His Future With Orchestra Uncertain : Conductor Clark Gets 'a Couple of Options'

Times Staff Writers

Keith Clark, founding music director of the Pacific Symphony, has been given "a couple of options" affecting his future with the orchestra, according to a member of the board of directors.

The board held a long, closed meeting Monday night at which "votes were taken" involving its continuing relationship with Clark, board member Stewart Woodard said Tuesday.

Clark's leadership has long divided the board because many feel that the orchestra has outgrown him. Tuesday, Clark denied that he had been fired and said he was "considering various options" and that "nothing has been concluded." Woodard concurred.

Clark and Woodard denied that a search for a new conductor is in progress.

"Next season is already fixed," Clark added, "and I will be in charge of that."

"Issues were not totally resolved," Woodard said, refusing to identify or discuss the issues specifically. "I believe they will be (resolved) in a way that is positive for Keith, the orchestra and the county," he added.

Board president John Evans issued a prepared statement Tuesday: "The board has made certain options (available) to the music director. He has not responded to the options." He refused to answer any questions or to elaborate in any way, though he did say that he had discussed the matter with Clark and a lawyer.

Evans said he hopes to talk further with other members of the board today and to issue a statement this afternoon.

Executive director Louis G. Spisto said he knew nothing about the matter. Board chairman Michael Gilano could not be reached.

Clark said he was leaving Tuesday night for previously announced recording sessions with the Czechoslovak Radio Symphony in Europe.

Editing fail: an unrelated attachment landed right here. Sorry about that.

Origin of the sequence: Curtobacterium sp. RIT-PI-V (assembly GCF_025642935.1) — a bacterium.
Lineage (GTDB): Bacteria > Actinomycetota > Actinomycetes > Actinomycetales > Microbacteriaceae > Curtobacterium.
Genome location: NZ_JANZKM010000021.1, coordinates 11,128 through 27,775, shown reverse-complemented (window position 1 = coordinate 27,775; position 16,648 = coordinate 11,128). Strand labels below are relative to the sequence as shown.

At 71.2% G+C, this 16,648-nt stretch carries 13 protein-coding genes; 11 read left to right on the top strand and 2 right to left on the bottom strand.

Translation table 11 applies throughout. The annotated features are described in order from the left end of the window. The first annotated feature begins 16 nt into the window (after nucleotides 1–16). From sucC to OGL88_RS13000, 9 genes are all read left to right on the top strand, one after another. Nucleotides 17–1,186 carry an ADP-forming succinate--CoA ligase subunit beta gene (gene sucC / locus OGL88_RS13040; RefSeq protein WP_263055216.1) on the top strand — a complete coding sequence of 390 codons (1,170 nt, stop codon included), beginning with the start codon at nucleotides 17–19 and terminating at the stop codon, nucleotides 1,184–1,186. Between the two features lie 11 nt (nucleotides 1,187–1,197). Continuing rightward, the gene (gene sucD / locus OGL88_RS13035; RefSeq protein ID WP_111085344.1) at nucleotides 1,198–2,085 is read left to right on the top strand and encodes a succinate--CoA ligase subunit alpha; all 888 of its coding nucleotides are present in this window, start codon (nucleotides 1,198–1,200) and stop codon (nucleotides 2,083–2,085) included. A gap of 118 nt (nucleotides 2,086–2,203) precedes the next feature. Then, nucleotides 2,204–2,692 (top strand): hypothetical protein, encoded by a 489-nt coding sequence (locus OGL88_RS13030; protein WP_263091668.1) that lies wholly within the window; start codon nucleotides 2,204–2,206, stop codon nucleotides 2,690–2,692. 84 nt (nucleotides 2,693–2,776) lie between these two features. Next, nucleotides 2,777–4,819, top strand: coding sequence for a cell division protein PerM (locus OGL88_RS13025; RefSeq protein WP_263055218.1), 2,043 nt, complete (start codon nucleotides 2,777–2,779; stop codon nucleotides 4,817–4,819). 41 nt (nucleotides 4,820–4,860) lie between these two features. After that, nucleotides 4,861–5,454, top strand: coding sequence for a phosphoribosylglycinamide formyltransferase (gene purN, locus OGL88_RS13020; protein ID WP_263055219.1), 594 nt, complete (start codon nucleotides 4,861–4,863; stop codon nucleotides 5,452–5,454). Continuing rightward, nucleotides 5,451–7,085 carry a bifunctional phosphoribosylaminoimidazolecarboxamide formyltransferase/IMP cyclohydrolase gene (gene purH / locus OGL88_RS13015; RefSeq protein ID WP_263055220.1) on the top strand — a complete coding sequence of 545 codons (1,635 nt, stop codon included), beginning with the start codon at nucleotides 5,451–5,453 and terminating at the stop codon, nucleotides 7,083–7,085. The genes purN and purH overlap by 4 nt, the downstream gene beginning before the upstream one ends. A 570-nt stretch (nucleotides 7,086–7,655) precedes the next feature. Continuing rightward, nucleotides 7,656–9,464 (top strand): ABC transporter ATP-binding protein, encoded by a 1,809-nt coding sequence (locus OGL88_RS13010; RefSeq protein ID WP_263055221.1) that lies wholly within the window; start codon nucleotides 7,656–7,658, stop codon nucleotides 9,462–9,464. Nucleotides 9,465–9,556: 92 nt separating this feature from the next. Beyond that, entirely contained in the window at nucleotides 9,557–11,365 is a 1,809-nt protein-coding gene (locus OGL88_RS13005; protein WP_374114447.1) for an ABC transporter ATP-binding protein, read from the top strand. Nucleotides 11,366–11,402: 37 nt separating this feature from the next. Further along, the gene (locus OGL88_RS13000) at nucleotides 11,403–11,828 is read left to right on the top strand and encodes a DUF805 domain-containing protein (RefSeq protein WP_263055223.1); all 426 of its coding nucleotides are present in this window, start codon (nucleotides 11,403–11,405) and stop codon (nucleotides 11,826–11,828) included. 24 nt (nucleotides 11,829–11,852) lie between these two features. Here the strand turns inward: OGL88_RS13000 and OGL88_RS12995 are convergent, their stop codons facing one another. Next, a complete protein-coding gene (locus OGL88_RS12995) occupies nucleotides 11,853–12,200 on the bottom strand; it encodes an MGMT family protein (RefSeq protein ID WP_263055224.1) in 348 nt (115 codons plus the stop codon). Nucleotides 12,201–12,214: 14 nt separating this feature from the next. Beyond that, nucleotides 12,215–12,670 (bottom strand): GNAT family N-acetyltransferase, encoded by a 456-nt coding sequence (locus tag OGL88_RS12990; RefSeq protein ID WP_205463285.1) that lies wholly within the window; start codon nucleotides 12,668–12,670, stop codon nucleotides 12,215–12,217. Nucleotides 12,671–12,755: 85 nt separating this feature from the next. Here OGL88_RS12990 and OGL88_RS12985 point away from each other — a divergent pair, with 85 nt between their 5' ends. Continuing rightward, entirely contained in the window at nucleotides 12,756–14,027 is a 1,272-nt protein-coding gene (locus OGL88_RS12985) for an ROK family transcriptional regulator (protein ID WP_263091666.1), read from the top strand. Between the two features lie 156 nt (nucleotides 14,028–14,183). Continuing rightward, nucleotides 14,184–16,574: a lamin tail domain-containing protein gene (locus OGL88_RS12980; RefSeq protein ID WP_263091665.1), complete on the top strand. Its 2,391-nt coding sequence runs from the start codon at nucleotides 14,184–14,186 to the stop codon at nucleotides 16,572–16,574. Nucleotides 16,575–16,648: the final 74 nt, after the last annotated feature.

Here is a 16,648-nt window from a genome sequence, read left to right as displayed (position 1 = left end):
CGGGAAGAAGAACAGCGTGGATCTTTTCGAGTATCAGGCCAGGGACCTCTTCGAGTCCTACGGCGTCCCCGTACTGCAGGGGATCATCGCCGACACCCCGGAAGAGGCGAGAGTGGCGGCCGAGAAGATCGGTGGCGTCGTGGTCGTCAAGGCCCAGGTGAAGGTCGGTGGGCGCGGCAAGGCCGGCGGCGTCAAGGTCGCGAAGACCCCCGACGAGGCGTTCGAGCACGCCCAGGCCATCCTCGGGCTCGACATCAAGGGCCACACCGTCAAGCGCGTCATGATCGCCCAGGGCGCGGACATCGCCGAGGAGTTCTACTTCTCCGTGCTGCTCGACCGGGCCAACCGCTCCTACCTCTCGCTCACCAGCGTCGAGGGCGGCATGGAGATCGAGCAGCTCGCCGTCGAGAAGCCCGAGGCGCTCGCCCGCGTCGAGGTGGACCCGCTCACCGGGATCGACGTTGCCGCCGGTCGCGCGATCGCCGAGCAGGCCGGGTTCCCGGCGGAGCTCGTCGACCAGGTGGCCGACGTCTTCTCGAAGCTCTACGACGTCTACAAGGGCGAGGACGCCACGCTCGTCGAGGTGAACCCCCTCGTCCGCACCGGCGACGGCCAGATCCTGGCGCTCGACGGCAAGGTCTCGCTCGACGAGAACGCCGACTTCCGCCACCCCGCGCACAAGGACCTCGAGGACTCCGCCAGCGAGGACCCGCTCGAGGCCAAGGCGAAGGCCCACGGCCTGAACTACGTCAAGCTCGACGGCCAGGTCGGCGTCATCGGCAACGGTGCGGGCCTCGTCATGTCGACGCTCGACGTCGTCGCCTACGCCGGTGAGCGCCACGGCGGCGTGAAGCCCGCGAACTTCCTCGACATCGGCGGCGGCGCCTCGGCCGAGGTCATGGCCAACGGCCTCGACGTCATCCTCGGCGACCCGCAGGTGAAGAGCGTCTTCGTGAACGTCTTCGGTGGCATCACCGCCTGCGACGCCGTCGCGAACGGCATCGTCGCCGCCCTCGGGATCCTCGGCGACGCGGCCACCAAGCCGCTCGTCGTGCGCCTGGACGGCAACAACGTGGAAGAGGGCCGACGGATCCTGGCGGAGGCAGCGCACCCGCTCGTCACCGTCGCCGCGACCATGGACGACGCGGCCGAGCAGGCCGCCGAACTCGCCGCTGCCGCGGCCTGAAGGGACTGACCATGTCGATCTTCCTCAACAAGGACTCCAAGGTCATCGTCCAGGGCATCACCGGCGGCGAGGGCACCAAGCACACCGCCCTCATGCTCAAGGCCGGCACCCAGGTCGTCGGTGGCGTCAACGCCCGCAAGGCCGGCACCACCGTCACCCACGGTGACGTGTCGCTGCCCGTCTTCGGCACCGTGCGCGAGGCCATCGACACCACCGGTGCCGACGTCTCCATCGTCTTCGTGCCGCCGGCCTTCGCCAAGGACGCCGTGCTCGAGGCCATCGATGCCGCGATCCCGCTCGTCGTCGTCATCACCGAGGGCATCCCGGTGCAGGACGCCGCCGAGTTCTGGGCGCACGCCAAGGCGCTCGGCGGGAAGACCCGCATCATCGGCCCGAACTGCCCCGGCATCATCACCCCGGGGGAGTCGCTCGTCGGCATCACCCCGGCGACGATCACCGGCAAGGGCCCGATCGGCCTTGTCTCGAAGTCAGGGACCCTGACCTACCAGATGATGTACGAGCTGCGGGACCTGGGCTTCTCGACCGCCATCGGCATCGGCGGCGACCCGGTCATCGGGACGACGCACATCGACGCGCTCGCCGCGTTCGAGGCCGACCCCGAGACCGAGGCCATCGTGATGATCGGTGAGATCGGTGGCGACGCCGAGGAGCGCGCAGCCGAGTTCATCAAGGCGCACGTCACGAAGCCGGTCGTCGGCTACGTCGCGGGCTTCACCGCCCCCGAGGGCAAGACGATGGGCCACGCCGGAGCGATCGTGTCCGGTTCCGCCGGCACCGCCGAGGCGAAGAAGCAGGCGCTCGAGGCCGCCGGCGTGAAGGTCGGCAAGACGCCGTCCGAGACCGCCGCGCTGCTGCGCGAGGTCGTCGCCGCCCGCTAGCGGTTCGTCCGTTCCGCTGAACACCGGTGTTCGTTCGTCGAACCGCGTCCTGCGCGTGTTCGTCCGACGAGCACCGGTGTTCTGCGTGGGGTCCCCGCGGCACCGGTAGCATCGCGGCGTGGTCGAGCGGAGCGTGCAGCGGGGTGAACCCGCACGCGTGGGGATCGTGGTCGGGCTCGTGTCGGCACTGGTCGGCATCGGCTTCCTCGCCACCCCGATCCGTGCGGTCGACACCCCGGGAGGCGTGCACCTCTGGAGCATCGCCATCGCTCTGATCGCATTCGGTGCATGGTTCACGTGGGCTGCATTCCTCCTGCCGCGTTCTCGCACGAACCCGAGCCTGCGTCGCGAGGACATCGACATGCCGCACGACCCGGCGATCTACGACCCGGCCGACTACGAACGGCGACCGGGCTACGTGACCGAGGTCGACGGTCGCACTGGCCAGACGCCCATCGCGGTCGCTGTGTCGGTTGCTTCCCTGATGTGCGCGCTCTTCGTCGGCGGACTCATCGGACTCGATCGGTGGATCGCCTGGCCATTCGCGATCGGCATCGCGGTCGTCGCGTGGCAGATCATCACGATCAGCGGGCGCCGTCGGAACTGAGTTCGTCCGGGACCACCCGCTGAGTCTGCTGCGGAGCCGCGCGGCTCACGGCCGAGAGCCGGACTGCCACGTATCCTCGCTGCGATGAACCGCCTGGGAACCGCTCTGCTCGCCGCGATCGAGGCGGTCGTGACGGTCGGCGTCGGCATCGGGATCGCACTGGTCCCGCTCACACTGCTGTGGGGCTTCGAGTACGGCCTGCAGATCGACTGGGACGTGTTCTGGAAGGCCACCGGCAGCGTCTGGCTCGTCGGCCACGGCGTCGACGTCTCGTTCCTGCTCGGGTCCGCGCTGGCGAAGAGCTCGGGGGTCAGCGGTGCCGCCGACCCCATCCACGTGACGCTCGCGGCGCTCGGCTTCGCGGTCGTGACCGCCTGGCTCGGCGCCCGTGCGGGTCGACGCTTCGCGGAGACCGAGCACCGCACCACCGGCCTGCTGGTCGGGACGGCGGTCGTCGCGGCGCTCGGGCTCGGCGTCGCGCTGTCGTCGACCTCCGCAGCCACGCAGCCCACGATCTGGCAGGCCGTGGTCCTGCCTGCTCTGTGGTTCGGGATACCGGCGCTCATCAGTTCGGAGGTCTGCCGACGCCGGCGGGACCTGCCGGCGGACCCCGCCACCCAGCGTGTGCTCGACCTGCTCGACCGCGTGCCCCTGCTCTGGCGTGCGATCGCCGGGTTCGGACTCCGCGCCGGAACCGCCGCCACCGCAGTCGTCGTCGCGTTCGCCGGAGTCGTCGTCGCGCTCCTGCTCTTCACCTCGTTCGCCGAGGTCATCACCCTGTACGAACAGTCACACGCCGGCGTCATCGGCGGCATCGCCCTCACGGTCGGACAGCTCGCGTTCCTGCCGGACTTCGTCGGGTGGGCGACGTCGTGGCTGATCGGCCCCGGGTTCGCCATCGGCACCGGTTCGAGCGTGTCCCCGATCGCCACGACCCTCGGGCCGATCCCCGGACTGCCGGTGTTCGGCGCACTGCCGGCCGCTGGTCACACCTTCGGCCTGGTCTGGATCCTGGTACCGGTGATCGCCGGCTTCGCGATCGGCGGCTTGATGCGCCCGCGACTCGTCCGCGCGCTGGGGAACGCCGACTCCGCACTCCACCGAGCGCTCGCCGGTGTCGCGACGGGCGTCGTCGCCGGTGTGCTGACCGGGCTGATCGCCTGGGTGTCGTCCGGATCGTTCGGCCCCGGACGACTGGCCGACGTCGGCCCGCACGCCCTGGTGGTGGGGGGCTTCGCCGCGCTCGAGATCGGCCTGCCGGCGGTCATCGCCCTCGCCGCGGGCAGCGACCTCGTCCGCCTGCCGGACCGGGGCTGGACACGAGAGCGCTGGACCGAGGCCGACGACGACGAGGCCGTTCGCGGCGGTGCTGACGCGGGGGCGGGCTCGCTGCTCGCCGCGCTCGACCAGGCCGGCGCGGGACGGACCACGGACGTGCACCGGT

Clark, 42, founded the Pacific Symphony nine years ago as an outgrowth of the Pacific Chamber Orchestra that he had created at Cal State Fullerton during his stint as an associate music professor there. The Pacific Chamber Orchestra was a part-professional, part-graduate student, part-community group.

Pacific Symphony began, Clark said in an October interview, with "a grant of $2,000 and plans on my kitchen table." Now, the budget has reached $3 million and the orchestra plays regularly at the $73-million Orange County Performing Arts Center.

Though praised by his supporters as a tireless promoter of music in Orange County, Clark was sometimes criticized for trying to handle both administrative and musical duties. The time he spent on administrative tasks sometimes left him unprepared at rehearsals and performances, musicians have said.

At a concert-planning meeting with a guest soloist, Clark reportedly showed up armed with the wrong music.

His autocratic control over the orchestra alienated co-workers and has been cited by many former officials as the reason for the orchestra's high turnover of administrators.

"People work there just long enough to get to know Keith, and then move on," said one former Pacific Symphony executive.

The first sign of major changes in the orchestra's administrative structure was the hiring in June of Spisto, who was placed on an adminstrative par with Clark, rather than under him as previous executive directors had been. In the fall, Clark signed his first contract with the orchestra's board of directors, and some insiders suggested that it was the first concrete step toward removing him. "If he has a contract," said a source who asked not to be identified, "then the board could choose not to renew it."

Before forming Pacific Symphony, Clark was involved as principal guest conductor with the Vienna Chamber Orchestra and acting assistant conductor of the San Francisco Symphony. In August, 1986, he was named music director of the Cathedral Concert Orchestra in New Jersey, where his duties involve a handful of concerts a year. In addition, he has been guest conducting and recording with the London Philharmonic, the Czechoslovak Radio Symphony and the Seoul Philharmonic, among other orchestras.

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